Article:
But in addition to my own life-story and personality, there are very real obstacles to great theatre and opera design in Canada. Theatre really does kill you a little bit every day while it is saving you from yourself, lifting you up. It’s just so damn hard. Firstly, in Germany, a designer makes an excellent living designing two shows a year. Here it is impossible to make a living designing two shows a year. One has to book oneself absolutely solid and overlap projects to make a moderately decent living. This is exhausting and unsustainable. The PACT minimums set by ADC, which are the current industry standards, do not in any way recognize the expense of maintaining a studio and the incredibly time-intensive occupation that design is. If broken down into payment per hour, designers probably make amongst the least in theatre in Canada. I once actually calculated that I’d done a design for $6.35 an hour. Quite a big design, too, for a big company. Where others in theatres have contracts that last a few weeks, designers often have contracts that last many months over a period of years and their lump-sum payment does not reflect this. Secondly, designers cannot experiment, cannot push their art, test their materials, without having a theatre support the essential research and development required to grow and develop. Theatres are often reluctant to pay for this risk and the designer finds her or himself fighting for resources. Therefore, the designer is always in the end, unlike other theatre artists, inextricably linked to money, to the pesky, unpredictable financial figures of set, prop and costume production and can rarely simply be an artist attempting to push themselves to greater artistic heights. Thirdly, the financial burden of the ever-growing administrative side of theatre shifts the focus away from the stage to the office and to other programs theatres now offer. The corporatization of theatre is a real concern of mine. I hope we don’t go too far down that road, where theatre is run like a value-added business. Businesses sell products, but theatre isn’t selling a product: theatre is a participant in the life of the people. Theatre is the heart of a nation, a place where we can face ourselves, we can tell our stories, break our silences, save a few lives, literally and spiritually speaking. Or so it should be. Governments need to realize this, and it will take inventiveness for theatres to balance the books while at the same time building creative, artist-friendly, democratic administrations. We have to remember that without the stage, and the artists who fill that stage, theatres could not run their other programs and arts administrators would also be out of luck.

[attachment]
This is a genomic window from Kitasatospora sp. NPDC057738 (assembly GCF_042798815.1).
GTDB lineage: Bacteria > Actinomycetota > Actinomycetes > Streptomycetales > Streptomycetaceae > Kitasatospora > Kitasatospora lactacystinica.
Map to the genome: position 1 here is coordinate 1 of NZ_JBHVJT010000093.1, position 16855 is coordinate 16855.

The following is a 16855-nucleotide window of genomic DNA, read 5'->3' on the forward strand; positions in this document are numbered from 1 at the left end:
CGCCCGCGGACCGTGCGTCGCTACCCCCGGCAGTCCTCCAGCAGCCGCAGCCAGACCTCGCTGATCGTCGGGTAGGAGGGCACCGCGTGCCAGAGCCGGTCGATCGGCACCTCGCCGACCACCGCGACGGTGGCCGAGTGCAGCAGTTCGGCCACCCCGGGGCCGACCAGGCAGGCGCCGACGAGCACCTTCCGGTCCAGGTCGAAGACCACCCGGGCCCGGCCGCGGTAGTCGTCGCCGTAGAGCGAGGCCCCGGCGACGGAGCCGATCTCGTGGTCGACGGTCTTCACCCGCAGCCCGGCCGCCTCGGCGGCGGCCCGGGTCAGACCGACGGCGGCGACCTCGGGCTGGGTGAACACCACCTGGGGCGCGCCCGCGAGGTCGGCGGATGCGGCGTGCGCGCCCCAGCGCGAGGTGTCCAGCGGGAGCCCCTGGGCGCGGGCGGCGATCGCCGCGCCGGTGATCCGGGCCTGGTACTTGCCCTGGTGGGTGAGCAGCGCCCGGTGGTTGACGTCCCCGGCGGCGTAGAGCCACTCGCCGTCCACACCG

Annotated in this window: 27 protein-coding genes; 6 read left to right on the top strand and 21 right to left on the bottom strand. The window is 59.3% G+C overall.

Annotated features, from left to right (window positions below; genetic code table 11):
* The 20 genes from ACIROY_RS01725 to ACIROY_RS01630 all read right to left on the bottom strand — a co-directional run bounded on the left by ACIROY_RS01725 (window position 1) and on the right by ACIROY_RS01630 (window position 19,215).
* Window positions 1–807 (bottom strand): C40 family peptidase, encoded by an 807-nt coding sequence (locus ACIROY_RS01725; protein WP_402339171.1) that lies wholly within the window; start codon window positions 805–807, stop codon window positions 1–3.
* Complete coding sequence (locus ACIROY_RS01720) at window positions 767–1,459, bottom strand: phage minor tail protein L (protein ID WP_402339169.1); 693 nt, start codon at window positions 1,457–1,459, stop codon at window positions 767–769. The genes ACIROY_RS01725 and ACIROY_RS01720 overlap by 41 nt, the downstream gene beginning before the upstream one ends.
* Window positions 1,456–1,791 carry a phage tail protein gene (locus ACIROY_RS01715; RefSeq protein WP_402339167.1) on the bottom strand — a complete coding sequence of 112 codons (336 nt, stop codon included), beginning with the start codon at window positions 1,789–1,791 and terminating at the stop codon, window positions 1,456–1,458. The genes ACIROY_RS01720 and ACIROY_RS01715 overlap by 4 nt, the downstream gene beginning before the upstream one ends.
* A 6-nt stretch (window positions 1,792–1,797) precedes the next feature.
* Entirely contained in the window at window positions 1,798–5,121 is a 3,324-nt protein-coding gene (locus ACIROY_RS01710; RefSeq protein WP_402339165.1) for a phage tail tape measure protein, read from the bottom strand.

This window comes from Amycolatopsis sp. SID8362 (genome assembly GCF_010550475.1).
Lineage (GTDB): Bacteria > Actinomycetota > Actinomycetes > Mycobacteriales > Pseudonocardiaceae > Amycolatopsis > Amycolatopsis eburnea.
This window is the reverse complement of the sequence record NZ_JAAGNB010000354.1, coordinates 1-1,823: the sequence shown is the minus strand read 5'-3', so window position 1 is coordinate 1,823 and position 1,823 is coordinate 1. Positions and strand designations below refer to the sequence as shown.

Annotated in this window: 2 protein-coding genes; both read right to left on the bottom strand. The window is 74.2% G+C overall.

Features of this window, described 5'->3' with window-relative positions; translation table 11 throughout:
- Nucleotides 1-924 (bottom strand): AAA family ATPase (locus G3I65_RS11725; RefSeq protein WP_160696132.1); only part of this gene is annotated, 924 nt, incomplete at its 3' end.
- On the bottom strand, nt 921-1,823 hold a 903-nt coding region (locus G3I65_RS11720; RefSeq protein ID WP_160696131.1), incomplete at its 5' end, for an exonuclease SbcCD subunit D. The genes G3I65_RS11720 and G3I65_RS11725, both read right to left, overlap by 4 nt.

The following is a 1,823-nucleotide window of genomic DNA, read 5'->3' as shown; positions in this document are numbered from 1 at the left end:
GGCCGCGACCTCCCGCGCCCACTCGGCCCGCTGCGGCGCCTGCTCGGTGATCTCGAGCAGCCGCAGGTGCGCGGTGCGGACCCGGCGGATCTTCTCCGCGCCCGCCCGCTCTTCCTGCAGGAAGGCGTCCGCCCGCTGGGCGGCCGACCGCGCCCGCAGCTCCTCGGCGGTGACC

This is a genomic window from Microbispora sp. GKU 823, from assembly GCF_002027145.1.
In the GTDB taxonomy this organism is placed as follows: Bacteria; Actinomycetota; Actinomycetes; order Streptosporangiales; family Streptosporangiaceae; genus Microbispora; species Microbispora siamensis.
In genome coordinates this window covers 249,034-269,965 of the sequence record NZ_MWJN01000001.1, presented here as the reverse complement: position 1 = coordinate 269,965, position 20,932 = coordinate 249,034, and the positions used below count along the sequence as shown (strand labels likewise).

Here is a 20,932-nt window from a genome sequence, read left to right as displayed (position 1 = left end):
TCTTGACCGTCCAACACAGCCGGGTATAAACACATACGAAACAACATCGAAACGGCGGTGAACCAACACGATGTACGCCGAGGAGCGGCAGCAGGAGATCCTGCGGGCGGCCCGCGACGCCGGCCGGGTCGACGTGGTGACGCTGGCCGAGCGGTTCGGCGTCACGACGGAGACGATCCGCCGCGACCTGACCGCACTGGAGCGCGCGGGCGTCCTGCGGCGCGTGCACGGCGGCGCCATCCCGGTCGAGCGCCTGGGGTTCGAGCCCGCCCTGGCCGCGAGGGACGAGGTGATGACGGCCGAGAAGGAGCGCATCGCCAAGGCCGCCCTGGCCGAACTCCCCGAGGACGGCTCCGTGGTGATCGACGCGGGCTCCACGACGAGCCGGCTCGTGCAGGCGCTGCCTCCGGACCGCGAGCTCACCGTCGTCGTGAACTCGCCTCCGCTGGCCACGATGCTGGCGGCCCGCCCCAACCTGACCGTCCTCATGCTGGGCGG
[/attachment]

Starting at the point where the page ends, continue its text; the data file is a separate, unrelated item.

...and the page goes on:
The above struggles push designers perilously close to burn-out. Burn-out is death to an artist, and for me, this means also a kind of death of myself. The struggle to get my vision on stage really has been kind of killing me in the last little while, with notable exceptions. Young designers are not lasting long enough in the business to become the great designers they could be. If the artist is to continue to be a beacon to generations coming up, if these generations are to continue to aspire to that mythic persona, we need to make sure that artists don’t all drop out and take jobs in banks. We need people to work in banks, but we also, as a society, need artists. A prize such as this tonight is a huge symbolic boost, as well as, to a few of us, an incredible material boost when it counts the most, mid-career when energy is flagging, and all artists here tonight are very grateful for it – Let’s have more of them! – but we also need systemic change.